Ice depths increase, snow cover cleared during the recent quick thaw and blustery winds keep many hard-water harriers from attacking new ice territories as the late-winter season heads into March.
Fish that cooperated with a midday bite now show more movement during change-of-light periods of the day. A good presentation of movement (jigging, twitching, lifting, etc.) and the right bait (live or artificial hair, plastic or metallic flash) can get attention at all hours of the day.
But approaches at and just after sunrise or late afternoons into dimming sunset light often improve the odds for better counts and sometimes sizes of fish.
Perch have been particularly picky. Morning trips with either smaller minnows or the right kind of plastics or bugs (waxworms, spikes and mousy grubs) connect in both deeper and shallower haunts of ringbacks when presented as early as possible on ice.
The bluegill bite seems to be better with waxworms on every lake from Chautauqua to central Finger Lakes. But many a perch and crappie have opened up on small jigs and flies tipped with either a spike or mousy.
When winds subside, the bite can still be good most times of the day, but an overcast sky helps in open shoreline areas at depths of less than 10 feet and low patches of weed growth.
Ice depth has many anglers working gas- or electric-driven augers. Western Finger Lakes offer the “thinnest” ice options at 15 to 18 inches on most frozen-over lakes. Places on Erie and either the Southern Tier or lower Adirondacks often measure either side of 30 inches before striking water.
Head out earlier or stay later in the afternoon to check out bite prospects. It’s nice all around Western New York, but a sharp auger and site selection are critical right now.
Buffalo harbor and many bays and shore-edge pier areas can be productive.
Best sizes for ringbacks have come from around Beaver Island. Perch can be found almost everywhere, but digging for bigger fish can be extensive.
Erie ice remains solid, and most headed out of Sturgeon Point do better out deep. Cattaraugus Creek outflow broke up ice off Irving and Silver Creek, so Sturgeon is the place to access the deeps.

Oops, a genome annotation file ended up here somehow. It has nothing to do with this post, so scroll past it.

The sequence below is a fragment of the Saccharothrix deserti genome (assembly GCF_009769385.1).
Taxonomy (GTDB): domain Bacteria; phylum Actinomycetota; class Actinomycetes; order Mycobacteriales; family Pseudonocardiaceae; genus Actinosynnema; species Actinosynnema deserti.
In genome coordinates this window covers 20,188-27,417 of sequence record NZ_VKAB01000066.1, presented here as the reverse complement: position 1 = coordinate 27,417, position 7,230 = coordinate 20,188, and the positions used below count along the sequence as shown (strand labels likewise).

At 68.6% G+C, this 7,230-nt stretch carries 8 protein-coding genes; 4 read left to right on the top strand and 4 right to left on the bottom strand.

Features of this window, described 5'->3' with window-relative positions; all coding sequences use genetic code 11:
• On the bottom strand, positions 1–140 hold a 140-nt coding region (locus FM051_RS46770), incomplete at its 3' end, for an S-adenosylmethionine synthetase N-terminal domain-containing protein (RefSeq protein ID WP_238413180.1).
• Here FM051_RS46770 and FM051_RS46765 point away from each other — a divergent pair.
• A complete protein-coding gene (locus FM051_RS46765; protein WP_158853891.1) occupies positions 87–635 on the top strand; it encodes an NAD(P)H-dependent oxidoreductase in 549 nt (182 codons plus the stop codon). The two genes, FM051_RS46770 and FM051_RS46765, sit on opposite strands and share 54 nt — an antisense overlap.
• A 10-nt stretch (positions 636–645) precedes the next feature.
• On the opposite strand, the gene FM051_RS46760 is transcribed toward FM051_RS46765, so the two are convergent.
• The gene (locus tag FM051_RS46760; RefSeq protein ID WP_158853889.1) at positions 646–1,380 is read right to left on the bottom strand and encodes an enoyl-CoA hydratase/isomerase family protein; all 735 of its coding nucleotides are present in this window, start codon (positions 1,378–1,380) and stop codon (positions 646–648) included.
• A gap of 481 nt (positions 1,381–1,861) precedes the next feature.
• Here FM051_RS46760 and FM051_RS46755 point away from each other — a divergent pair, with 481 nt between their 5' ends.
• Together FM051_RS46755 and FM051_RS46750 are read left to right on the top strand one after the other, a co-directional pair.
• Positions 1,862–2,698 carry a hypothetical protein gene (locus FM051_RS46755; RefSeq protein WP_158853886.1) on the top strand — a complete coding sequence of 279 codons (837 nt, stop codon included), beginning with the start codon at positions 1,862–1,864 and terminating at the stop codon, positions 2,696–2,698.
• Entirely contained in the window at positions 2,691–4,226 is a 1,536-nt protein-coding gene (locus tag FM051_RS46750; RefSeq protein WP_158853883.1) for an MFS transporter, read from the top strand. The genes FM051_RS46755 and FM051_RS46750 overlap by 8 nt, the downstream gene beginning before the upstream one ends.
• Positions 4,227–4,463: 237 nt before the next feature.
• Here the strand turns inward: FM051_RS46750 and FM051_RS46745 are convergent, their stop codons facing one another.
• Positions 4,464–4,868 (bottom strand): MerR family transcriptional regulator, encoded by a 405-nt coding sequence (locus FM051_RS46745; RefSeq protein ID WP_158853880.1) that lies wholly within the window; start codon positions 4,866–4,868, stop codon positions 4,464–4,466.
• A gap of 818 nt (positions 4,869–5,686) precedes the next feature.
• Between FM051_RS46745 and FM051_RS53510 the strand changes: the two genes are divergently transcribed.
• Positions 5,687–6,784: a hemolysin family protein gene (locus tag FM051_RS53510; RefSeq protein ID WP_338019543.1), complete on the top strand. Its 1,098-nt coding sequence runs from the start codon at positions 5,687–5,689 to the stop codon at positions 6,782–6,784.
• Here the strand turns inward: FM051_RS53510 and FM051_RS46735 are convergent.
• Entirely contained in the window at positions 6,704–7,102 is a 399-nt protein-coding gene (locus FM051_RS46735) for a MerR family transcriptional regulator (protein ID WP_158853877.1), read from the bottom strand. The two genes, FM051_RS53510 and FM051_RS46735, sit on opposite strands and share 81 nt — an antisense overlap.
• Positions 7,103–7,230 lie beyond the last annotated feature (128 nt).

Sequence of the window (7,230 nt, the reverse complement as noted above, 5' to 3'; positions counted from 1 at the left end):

Some near-shore pokers have lucked into fair-sized perch at depths of less than 40 feet just west of the point, but most walkers are waiting it out until open water allows for boat access.
Chautauqua Lake perch numbers continue high but sizes, are mostly slight. A few good ones (over 8 inches and fat-backed) have shown in both the shallows; others move suspended well off bottom in North Basin holes at depths of more than 50 feet. But bigger fish are hard to find.
The crappie count is up slightly at Silver Lake, but the ’gill bite remains stronger by far. Big Conesus Lake ’gills are hard to find. Honeoye ’gills are bigger, but the bite is slower and the bucket count has dropped.
First-light perch jigging at depths of 25 to 30 feet can be productive.
Same goes for the north and south end of Canandaigua Lake. Perch move into the shallows early mornings and often hit the smallest panfish jigs and flies offered with a spike or two on the hook.
• Northeast Ice Fishing Circuit switched its Feb. 23 event from Pennsylvania to Conesus Lake, and the results showed finding panfish challenging but rewarding.
After the Saturday competition, Jeffrey Snyder and Chris Durfee each won Striker Ice Float suits and $110 apiece for a combined weight of 3.81 pounds.
The second place team of Nick Glosser and Zack Eastman weighed in 3.54 pounds; Kevin Snyder took third with 2.91 pounds; Denziel Malcolm finished fourth with 2.70 pounds.
The team of Nick Glosser and Zack Eastman took the Big Fish honors with a 0.5-pound bluegill.
Leading point holders in the circuit head to Lake Bomoseen in Vermont this weekend to compete in a championship competition. Circuit planners are looking at a 2015 tournament series with more emphasis on lakes and ice-fishing areas in Western New York. For details, go to northeasticefishingcircuit.com.
• The Northern Pike division in Capt. Bob’s Outdoors Ice Derby saw a new leader entered this past week. Tom Pierce of Grand Island fished a pond in West Batavia and hooked into a 36-inch pike that weighed in at 12.54 pounds. Steve Hawkins noted this was an exceptionally hefty fish.
The derby continues to March 10, and anglers can sign up prior to an ice outing anywhere in Western New York. For derby details, call 407-3021 or stop by the store at 10295 Main St. in Clarence.
The Buffalo Boat Show doors open today in the Bills Healthy Zone Field House and continues through Sunday. Parking is free; boats for paddlers, anglers and cruisers will be on display indoors. For details, call 873-7199, Ext. 101, or go to buffaloboating.com.